Tuesday, December 2, 2014

Music, Language and Autism: Exceptional Strategies for Exceptional Minds

Reference: Music, Language and Autism: Exceptional Strategies for Exceptional Minds, Dr. Adam Ockelford, 2013, Jessica Kingsley Publishers


Autism Spectrum Disorder (ASD) is an umbrella term that does not define one specific neurological condition. It is identified in young children as behaviour that does not progress socio-cognitively through key developmental learning stages. It is defined as a spectrum because of the vast diversity and specificities of behaviour. Some autistic children are high functioning and need little interventional support, while others have profound challenges to overcome. Essentially autism is defined by three characteristics; impairment in social interactivity, impairment in communication, and an abnormal preoccupation or focus on specific interests (Ockelford, 24).

Maxwell is a 12 year old boy who I teach in my ISP (Intensive Support Program) music class who presents with many observed behaviours on the ASD scale.When I introduced Max to his first wind instrument, a baritone, I thought he showed real potential. His initial buzzing and tone were good. He played a big round B flat tone the very first day.  One unique aspect of his behaviour is his fascination with animals. He is totally engrossed and preoccupied with all things animal-related. I used his interest in animals as a motivational tool; the baritone became his bear that he had to hug and make music with. Maxwell responded well to verbal and unified whole class cues on posture, breathing and guided mouthpiece warm-ups. But over time Maxwell became grumpy, frustrated and began to act out. Different experimental medications made Maxwell comatose one day, hyperactive the next. In a class of nine ISP brass students, Maxwell's progress was not developing beyond making beginning tones and some ability to follow the rhythm in the warm-ups.  Maxwell was unable to press down the valves without assistance and was not retaining any memory of fingering combinations from class to class. Presently, when I work one on one with Maxwell, I do observe some limited progress and it is certainly possible that more time spent with him would result in further musical development. I chose this reference to gain a better understanding of ASD in the hopes of finding information that might help me work with learning differentiated children, like Maxwell, who fall into a higher need category.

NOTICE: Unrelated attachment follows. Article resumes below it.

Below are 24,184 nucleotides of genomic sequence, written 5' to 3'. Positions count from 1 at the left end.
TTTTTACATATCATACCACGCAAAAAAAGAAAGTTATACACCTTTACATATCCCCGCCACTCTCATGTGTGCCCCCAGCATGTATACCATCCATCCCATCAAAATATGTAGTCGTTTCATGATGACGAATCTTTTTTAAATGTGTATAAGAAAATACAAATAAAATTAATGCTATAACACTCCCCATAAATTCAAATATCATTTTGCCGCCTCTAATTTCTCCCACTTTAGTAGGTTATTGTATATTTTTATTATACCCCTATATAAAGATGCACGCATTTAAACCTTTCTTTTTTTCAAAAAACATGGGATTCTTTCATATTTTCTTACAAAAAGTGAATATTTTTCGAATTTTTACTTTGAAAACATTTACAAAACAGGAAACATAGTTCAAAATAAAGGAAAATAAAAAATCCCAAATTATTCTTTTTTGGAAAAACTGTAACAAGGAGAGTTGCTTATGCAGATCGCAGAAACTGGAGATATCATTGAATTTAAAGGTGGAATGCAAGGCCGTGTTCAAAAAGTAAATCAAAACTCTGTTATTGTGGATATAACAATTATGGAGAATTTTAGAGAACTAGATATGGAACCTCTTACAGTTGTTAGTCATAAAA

Dr. Adam Ockelford  argues strongly in his book, Music, Language and Autism, about the need for an organised system of music in recognized targeted autistic education programs.  Music holds an intense fascination for many children on the autism spectrum. Ockelford believes that music can be used as a mode of communication,  a "positive outlet to express inner thoughts and feelings" and a tool to help children find and express emotions without resorting to challenging or destructive behaviour.  His research shows that musical processing is often more highly developed than language processing in children with this condition. Additionally, he proposes that music can be used to support language ability, communications and social development.

Ockleford introduces a new theory of autism and music, where music is used as a critical tool in language processing.  He rigorously analyses how children with ASD process music and proposes that autism creates an Exceptional Early Cognitive Environment (EECE) where all sounds are processed in the brain as musical structure, when children are introduced to music at a young age. Furthermore, his theory is supported by the research that 1 in 20 ASD children have been found to have absolute pitch and/or a strong or savant-like propensity for music.